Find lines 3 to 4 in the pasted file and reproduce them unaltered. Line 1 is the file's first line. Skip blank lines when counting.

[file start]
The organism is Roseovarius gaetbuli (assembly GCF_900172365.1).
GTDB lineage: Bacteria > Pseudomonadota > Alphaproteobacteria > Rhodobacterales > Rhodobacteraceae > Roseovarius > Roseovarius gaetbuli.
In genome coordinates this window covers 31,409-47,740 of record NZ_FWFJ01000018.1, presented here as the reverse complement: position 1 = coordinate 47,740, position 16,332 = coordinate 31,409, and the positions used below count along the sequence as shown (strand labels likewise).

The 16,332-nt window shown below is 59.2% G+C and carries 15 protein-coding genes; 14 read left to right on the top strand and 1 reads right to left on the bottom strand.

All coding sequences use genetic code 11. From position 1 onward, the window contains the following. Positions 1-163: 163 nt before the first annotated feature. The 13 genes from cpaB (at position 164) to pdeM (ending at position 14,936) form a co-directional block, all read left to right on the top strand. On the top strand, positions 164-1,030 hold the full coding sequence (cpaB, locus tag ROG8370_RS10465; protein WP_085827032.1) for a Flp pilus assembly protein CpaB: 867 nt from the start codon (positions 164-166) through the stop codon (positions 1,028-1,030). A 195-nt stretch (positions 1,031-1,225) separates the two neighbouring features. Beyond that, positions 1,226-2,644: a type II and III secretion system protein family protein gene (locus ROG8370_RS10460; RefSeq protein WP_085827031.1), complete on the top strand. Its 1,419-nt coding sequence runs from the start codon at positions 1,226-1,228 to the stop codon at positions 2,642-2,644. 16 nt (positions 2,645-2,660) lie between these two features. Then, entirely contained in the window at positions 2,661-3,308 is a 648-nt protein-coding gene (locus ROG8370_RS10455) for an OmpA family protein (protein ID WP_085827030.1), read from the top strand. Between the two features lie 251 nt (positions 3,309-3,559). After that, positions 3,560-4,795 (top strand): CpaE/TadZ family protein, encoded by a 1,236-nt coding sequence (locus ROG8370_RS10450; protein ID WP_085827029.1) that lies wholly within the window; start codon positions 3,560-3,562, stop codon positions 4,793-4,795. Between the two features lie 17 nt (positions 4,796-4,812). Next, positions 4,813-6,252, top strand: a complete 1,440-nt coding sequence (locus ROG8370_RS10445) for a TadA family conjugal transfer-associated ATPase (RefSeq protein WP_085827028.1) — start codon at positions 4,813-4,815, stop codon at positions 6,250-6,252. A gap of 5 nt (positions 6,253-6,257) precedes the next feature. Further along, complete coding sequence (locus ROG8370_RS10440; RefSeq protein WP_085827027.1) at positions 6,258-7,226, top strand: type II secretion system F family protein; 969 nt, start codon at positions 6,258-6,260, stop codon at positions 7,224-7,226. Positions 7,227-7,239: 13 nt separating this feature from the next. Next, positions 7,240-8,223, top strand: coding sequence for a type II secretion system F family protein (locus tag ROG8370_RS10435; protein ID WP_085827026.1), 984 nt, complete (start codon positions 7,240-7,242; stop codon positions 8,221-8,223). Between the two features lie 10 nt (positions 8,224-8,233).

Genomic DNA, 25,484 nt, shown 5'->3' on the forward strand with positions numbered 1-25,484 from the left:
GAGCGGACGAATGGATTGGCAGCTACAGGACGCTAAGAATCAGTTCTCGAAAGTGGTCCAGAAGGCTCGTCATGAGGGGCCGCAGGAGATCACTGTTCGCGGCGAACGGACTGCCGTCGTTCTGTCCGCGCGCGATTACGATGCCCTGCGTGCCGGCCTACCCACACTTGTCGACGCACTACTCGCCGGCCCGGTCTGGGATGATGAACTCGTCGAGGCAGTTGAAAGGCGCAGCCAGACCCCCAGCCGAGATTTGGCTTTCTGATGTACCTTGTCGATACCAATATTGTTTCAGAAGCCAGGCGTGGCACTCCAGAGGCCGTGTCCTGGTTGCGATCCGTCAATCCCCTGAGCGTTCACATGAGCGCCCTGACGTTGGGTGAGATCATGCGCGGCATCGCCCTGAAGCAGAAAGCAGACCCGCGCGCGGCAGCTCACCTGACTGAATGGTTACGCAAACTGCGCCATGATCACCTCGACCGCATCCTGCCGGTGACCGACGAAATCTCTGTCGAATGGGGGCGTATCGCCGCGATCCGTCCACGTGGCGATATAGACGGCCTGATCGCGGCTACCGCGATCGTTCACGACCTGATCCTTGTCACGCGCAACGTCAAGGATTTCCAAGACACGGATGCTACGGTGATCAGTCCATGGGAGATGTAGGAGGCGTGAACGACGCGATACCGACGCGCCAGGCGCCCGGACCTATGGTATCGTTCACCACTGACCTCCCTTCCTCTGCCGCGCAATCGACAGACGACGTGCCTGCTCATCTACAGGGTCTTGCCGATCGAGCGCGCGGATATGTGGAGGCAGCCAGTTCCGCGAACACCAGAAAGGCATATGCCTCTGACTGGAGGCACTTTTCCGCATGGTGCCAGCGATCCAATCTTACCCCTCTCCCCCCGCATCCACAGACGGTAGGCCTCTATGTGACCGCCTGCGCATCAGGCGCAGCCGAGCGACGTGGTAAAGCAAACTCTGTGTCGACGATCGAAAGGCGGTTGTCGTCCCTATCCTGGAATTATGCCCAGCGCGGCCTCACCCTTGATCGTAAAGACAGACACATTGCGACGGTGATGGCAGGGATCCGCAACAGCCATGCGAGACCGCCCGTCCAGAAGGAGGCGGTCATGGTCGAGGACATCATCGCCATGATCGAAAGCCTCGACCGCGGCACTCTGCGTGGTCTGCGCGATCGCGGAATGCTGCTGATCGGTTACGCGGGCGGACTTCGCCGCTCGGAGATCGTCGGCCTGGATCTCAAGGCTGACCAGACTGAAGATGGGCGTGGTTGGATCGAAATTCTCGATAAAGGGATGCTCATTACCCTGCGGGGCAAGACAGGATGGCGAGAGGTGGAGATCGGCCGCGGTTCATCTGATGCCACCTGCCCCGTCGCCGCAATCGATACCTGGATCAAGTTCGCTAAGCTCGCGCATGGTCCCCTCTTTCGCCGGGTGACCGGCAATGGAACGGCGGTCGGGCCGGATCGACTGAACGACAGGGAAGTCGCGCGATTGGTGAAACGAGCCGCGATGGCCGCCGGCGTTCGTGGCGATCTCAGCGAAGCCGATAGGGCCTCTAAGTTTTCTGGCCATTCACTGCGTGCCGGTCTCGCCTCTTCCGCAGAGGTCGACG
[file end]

In genome coordinates this window covers 31,409-47,740 of record NZ_FWFJ01000018.1, presented here as the reverse complement: position 1 = coordinate 47,740, position 16,332 = coordinate 31,409, and the positions used below count along the sequence as shown (strand labels likewise).

The 16,332-nt window shown below is 59.2% G+C and carries 15 protein-coding genes; 14 read left to right on the top strand and 1 reads right to left on the bottom strand.